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By Capital Partners Lifestyle

In the lead up to the Australian election, we were asked by many clients what, if any action they should take to prepare themselves for the certainty of a Labor election victory.  Here, we dissect the election result and look at why predictions based on polls are a folly.

Australia’s recent federal election result not only confounded the pollsters, the pundits and the punters, it provided another lesson about the dangers of using political news headlines to guide your investment strategy.

By just about every measure, the Australian Labor Party was seen as the overwhelming favourite to defeat the six-year-old Liberal-National Coalition government in the May 18 election by securing a majority in the 151-seat House of Representatives. In the weeks leading up to the election, every major opinion polling company—from Newspoll to Ipsos to Galaxy to Essential to Morgan—had Labor ahead either at 52-48% or 51-49% on a two-party preferred basis.

As well, the view of most media pundits was that Labor would almost certainly get across the line, with only the margin of victory in doubt. The bookmakers were so confident of the outcome they had the ALP at odds as skinny as $1.16 in the days before the poll. Before polling day, Sportsbet was so confident  it paid out $1.3 million to gamblers who had backed Labor early in the process.

As we now know, the election outcome defied them all. The Coalition secured a slight majority in the House of Representatives. The overall result was almost the exact opposite of what the pollsters predicted, with the Coalition ahead 51-49%.

While others comb over the political implications, the lessons for investors are familiar. Those who made investment decisions based on the ‘certainty’ of a Labor win, will now be reviewing their decisions.

News is quickly built into securities prices and unless you can predict what tomorrow’s news will be, you will struggle to do better than just accepting market pricing and building a diversified portfolio around the long-term drivers of higher expected returns.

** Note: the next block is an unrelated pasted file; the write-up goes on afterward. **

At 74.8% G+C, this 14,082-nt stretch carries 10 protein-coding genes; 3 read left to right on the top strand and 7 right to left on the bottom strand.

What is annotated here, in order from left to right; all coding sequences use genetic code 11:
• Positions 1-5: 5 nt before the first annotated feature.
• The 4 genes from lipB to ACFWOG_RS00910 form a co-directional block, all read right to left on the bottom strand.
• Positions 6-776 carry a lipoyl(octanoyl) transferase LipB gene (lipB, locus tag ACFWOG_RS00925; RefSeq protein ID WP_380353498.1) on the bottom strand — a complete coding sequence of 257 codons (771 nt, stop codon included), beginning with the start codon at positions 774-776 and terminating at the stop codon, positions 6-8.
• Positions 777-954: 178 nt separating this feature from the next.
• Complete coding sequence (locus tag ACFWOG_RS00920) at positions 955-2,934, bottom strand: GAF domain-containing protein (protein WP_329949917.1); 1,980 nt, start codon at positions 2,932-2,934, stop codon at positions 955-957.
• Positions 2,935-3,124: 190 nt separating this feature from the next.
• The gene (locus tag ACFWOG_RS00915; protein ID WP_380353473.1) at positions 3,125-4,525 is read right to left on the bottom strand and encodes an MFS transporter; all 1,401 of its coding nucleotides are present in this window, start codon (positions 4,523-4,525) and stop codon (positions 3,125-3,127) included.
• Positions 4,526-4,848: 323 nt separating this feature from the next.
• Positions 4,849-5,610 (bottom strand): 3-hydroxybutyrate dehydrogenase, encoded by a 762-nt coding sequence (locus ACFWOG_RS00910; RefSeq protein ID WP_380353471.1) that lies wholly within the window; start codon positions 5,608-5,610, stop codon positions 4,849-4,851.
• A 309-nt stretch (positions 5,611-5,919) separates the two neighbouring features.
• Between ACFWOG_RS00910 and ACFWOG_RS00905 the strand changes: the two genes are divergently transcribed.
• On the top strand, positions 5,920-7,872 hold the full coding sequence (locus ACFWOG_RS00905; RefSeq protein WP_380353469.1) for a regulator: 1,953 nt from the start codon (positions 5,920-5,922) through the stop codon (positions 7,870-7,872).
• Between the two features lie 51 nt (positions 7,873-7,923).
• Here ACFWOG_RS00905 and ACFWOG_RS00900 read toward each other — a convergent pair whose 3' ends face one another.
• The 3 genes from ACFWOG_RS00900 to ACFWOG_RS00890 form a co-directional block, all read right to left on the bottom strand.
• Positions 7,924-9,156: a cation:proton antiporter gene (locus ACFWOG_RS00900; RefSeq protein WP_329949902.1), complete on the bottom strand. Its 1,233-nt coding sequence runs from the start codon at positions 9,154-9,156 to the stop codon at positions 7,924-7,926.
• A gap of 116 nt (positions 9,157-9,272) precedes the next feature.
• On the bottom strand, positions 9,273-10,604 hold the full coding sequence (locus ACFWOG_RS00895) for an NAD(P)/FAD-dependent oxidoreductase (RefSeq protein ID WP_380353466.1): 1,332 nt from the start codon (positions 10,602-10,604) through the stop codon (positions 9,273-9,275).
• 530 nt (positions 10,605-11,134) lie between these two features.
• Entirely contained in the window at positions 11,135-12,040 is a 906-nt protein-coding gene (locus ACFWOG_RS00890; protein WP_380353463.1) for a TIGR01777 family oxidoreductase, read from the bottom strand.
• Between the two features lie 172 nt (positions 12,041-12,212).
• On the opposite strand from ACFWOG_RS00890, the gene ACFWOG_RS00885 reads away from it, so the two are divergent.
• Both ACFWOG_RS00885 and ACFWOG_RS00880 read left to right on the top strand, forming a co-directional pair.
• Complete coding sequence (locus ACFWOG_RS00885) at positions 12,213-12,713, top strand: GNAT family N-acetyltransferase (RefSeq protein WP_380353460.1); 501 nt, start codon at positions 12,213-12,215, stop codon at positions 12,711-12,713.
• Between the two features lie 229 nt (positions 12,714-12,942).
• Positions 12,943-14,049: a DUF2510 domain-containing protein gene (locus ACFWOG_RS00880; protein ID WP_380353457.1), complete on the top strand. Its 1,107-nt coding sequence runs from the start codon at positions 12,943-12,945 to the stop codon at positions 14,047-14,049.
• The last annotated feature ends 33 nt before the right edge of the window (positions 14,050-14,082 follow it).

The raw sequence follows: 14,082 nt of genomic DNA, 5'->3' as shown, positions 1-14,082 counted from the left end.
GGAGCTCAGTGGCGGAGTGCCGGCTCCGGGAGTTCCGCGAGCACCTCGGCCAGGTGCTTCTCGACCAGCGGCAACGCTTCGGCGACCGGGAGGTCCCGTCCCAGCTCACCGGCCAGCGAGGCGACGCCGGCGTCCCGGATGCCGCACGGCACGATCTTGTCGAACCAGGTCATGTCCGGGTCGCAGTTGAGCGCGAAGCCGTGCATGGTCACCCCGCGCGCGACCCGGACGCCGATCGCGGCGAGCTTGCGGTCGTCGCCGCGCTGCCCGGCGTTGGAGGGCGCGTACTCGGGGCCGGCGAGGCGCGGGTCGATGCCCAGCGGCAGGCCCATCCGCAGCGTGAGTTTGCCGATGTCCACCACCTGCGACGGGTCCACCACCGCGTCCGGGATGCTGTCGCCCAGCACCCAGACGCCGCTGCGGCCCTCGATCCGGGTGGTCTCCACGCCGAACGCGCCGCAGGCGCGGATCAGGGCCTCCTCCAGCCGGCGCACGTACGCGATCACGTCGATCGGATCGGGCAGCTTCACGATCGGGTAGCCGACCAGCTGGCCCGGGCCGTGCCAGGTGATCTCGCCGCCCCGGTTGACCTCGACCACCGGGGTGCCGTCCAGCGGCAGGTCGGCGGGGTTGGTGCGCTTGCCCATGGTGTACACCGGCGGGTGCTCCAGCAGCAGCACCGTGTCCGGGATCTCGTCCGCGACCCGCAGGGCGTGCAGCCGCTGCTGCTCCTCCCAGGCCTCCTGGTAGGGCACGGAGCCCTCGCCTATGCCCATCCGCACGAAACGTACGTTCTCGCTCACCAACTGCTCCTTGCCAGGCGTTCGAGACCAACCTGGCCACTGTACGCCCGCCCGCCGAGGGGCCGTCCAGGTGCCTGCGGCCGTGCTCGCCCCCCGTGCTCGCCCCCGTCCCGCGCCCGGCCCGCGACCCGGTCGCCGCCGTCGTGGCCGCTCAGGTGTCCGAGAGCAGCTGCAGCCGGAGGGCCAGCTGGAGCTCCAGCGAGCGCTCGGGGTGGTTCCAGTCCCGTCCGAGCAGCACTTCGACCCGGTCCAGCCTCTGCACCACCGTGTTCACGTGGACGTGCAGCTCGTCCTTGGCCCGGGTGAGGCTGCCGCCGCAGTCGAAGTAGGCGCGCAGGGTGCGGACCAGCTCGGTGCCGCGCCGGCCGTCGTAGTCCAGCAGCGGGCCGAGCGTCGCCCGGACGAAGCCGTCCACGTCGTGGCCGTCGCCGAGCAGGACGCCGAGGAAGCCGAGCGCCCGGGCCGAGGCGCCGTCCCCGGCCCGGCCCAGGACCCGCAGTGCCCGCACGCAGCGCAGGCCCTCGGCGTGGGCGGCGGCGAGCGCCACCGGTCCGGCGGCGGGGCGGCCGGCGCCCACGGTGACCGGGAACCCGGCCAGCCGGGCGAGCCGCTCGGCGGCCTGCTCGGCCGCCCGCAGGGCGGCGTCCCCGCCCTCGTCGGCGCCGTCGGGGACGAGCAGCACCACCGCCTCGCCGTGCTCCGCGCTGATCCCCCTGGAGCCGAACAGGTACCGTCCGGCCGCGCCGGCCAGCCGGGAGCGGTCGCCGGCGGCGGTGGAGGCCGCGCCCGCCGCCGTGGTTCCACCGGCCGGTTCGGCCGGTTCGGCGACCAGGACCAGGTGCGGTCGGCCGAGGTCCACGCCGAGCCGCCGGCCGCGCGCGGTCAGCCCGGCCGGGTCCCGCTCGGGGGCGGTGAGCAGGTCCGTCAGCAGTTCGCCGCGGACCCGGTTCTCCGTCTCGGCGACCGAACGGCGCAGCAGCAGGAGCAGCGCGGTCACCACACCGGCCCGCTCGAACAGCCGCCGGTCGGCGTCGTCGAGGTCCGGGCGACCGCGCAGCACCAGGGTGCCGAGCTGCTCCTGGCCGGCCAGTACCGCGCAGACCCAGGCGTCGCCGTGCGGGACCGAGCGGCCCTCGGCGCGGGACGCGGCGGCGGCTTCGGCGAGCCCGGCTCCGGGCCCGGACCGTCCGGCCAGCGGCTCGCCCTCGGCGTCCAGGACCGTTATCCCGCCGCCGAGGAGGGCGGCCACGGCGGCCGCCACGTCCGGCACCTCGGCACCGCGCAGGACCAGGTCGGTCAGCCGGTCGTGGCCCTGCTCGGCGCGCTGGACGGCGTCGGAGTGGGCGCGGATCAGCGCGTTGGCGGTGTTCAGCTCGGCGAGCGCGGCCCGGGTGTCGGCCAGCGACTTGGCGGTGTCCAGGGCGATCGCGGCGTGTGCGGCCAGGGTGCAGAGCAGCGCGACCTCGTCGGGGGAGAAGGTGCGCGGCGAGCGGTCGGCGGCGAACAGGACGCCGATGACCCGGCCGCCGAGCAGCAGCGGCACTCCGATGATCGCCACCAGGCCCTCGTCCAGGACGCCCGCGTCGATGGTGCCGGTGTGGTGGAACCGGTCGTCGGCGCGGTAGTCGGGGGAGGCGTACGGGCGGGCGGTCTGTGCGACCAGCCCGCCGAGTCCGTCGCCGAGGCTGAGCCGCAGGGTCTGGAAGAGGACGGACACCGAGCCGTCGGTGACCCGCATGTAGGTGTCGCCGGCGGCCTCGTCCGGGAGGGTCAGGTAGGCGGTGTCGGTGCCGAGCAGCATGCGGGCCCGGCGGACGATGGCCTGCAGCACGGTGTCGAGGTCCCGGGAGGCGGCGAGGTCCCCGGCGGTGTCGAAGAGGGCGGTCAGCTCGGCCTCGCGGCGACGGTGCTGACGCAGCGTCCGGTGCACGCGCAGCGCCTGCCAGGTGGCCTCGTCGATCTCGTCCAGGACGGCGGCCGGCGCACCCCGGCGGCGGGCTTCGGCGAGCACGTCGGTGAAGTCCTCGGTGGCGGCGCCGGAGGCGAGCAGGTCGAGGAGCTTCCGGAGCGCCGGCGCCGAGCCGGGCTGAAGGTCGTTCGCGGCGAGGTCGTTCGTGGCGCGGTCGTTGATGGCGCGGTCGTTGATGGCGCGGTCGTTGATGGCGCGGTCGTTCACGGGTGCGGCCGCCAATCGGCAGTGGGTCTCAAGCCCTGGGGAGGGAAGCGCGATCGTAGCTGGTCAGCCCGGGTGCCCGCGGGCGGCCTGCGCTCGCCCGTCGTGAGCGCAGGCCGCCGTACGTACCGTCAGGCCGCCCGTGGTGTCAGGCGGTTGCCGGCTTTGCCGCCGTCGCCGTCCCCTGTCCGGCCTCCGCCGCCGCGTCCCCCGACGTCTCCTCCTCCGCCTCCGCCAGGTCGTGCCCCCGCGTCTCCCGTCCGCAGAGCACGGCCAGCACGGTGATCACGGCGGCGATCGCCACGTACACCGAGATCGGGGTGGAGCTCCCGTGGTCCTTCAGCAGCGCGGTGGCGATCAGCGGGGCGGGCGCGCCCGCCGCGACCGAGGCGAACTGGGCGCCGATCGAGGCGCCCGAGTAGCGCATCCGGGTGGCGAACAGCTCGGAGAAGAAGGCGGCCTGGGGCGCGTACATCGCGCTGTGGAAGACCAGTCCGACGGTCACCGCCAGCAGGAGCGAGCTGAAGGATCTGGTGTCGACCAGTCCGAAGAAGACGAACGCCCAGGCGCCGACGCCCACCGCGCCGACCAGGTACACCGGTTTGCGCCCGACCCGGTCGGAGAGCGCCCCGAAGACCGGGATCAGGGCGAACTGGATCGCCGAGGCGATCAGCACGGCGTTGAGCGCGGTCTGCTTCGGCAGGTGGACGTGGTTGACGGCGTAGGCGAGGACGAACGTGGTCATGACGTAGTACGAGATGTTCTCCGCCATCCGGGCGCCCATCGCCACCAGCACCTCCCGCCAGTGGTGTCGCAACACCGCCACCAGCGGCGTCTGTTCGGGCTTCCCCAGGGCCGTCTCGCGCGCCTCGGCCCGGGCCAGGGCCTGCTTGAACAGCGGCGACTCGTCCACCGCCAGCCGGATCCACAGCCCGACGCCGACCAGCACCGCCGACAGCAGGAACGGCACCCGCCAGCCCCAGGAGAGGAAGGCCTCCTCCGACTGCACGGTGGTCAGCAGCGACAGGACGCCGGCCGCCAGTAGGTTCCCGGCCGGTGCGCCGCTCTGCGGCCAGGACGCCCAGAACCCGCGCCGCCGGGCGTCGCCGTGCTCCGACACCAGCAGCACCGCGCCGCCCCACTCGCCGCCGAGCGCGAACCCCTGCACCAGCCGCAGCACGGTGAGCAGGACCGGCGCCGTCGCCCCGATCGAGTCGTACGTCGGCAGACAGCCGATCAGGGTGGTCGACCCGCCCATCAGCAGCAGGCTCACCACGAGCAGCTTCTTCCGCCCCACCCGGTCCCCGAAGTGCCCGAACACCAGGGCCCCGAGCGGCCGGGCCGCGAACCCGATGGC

For instance, in the months leading up to the election, some investors predicted that Labor’s announced policies on franking credit refunds, negative gearing and capital gains taxes would have a negative impact on property prices, banks and financial services stocks, while its plan to cap annual health insurance premium increases might hurt listed health insurers.

When the election result confounded just about everyone’s expectations, the pricing of stocks in those sectors adjusted to reflect the outcome. The lesson is that markets are constantly changing their assessments about expected returns based on new information. Trying to second guess prices requires getting two things right—what will happen next and how the market will react to it.

We should expect that markets will continually weigh the implications of political, economic and other news on expected returns. While people can make predictions about political outcomes, we have seen that this is a haphazard occupation. And even if you did anticipate what would happen, there is still no guarantee the market will move in the way you expect.

That all suggests the best approach is to focus on your own investment goals, build a diversified portfolio aimed at getting you there and let markets deal with the news.

Our thanks to James Parker for his assistance in preparing this article.

The information provided on this site is of a general nature only and may not be relevant to your particular circumstances. The circumstances of each investor are different and you should seek advice from a financial planner who can consider if these strategies and products are right for you.

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